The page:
NC begins preparations to launch Medicaid expansion Oct. 1
North Carolina health officials are moving ahead to implement Medicaid expansion in the state on Oct. 1, despite lingering uncertainty over whether the legislature will actually pass a budget that triggers implementation of the program.
Why it matters: The long-awaited, long-debated expansion would deliver full government health care coverage to about 500,000 of the state's poorest residents.
The intrigue: The N.C. Department of Health and Human Services' plans, announced Wednesday, indicate that the department is plowing ahead despite politics.
Between the lines: The legislature made Medicaid expansion law earlier this year, but it can't go into effect until they pass a budget.
- It's unclear when that might happen.
What they're saying: "Moving forward now sets the department on a path to be able to get health care coverage to thousands of people as soon as possible," NCDHHS Secretary Kody Kinsley said in a release, first provided to Axios.
What's happening: To avoid any further delays in adding some of the state's poor to the Medicaid rolls, the federal government has agreed to allow state health officials to begin sending public notices to beneficiaries and making other preparations for expansion to begin.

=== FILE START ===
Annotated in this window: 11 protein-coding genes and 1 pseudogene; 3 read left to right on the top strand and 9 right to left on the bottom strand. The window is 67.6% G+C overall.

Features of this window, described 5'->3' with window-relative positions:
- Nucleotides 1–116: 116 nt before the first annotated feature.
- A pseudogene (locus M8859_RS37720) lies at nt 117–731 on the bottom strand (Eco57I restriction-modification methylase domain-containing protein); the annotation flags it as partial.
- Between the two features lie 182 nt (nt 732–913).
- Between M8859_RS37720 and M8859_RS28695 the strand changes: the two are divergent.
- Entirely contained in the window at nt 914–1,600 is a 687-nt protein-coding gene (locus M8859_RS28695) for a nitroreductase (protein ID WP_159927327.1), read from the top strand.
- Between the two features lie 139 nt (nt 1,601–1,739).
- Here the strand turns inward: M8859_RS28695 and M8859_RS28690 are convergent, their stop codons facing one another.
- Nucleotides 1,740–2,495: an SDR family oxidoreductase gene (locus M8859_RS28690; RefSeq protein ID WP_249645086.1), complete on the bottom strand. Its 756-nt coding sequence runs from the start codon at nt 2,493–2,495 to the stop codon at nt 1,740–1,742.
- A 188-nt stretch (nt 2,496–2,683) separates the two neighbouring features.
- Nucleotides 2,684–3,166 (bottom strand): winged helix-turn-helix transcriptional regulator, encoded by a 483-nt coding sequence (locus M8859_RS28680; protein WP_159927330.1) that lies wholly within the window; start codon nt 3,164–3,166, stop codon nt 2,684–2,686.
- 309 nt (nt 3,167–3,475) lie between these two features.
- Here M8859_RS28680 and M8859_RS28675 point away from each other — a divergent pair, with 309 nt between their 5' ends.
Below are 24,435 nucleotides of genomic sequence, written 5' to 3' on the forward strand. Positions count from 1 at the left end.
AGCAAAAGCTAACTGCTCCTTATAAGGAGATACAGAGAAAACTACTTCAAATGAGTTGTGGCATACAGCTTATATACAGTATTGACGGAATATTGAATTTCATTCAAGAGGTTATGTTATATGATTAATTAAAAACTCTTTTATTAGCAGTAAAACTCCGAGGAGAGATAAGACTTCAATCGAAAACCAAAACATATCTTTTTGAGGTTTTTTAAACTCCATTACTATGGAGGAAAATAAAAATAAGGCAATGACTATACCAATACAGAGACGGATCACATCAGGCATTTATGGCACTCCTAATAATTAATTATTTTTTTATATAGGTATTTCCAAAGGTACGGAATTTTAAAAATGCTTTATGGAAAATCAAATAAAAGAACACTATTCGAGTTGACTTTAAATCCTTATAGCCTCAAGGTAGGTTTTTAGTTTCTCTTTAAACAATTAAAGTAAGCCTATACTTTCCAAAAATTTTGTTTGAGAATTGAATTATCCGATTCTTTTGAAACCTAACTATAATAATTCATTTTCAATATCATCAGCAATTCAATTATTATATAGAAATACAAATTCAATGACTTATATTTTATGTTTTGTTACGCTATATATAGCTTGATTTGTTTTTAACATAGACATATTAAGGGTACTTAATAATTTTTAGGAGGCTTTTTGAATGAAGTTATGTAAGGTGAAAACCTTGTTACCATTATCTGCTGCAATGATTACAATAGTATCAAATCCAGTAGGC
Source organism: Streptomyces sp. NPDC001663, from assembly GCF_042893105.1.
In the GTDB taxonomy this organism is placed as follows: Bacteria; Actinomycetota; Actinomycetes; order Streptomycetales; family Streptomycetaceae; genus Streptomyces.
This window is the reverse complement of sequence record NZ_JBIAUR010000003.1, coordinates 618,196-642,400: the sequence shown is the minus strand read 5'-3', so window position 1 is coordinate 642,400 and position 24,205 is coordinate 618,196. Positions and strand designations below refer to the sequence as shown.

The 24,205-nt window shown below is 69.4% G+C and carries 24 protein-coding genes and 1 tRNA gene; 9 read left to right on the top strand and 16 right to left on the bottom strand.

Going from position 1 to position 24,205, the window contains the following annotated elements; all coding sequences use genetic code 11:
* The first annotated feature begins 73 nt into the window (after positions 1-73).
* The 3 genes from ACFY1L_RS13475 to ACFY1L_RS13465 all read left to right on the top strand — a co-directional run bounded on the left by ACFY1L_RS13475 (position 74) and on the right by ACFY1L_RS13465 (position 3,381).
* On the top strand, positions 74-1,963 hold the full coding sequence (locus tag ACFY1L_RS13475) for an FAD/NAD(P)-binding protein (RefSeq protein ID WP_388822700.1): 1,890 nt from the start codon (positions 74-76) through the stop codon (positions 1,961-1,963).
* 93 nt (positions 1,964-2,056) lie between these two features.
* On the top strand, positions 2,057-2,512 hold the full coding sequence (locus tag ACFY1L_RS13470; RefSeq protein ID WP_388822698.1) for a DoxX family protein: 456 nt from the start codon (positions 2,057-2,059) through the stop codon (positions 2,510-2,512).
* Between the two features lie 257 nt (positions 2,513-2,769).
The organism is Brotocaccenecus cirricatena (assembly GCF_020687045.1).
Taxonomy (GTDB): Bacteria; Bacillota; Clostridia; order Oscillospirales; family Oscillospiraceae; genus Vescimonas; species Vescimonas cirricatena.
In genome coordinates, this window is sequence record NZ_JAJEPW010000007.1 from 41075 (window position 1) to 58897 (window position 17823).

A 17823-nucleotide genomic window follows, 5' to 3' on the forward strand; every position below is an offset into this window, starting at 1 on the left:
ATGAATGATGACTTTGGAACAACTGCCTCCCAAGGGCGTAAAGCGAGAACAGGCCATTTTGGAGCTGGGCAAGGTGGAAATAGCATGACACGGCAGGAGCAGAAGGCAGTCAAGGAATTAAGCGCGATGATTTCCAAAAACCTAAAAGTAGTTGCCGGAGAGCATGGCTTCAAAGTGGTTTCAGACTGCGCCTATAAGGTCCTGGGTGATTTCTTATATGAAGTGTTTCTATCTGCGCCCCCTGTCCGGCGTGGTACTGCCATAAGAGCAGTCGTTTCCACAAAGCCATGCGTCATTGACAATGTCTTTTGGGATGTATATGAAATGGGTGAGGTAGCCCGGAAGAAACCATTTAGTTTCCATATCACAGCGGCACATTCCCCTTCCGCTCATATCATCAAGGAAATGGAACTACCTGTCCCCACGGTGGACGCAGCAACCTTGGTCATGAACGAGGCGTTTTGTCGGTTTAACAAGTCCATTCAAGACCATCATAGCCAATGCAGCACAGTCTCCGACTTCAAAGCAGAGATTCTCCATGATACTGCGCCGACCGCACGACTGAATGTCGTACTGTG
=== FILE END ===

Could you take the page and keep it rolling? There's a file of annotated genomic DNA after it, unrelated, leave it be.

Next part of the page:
- So long as lawmakers usher a budget into law by Sept. 1, the state can begin expansion Oct. 1.
- If that doesn't happen, the start date will be pushed back to December at the earliest, but could fall back into 2024, per the state health department.
Threat level: The announcement also comes as an estimated 9,000 North Carolinians have lost health care coverage in recent weeks.
- Beginning in April, states across the country began reassessing Medicaid eligibility for residents who received coverage under its pandemic policy. North Carolina recipients who are no longer eligible began coming off the rolls this month.
- Around 100,000 of those people statewide will once again be eligible when Medicaid expansion takes effect — but until that happens, many will be left in limbo.
"I'm going to get people on coverage as soon as possible," Kinsley told Axios in an interview Tuesday. "And I think it's incredibly even more real now that people have started to roll off with redetermination, at the rate of 9,000 people a month roughly, that are losing coverage for a number of reasons."
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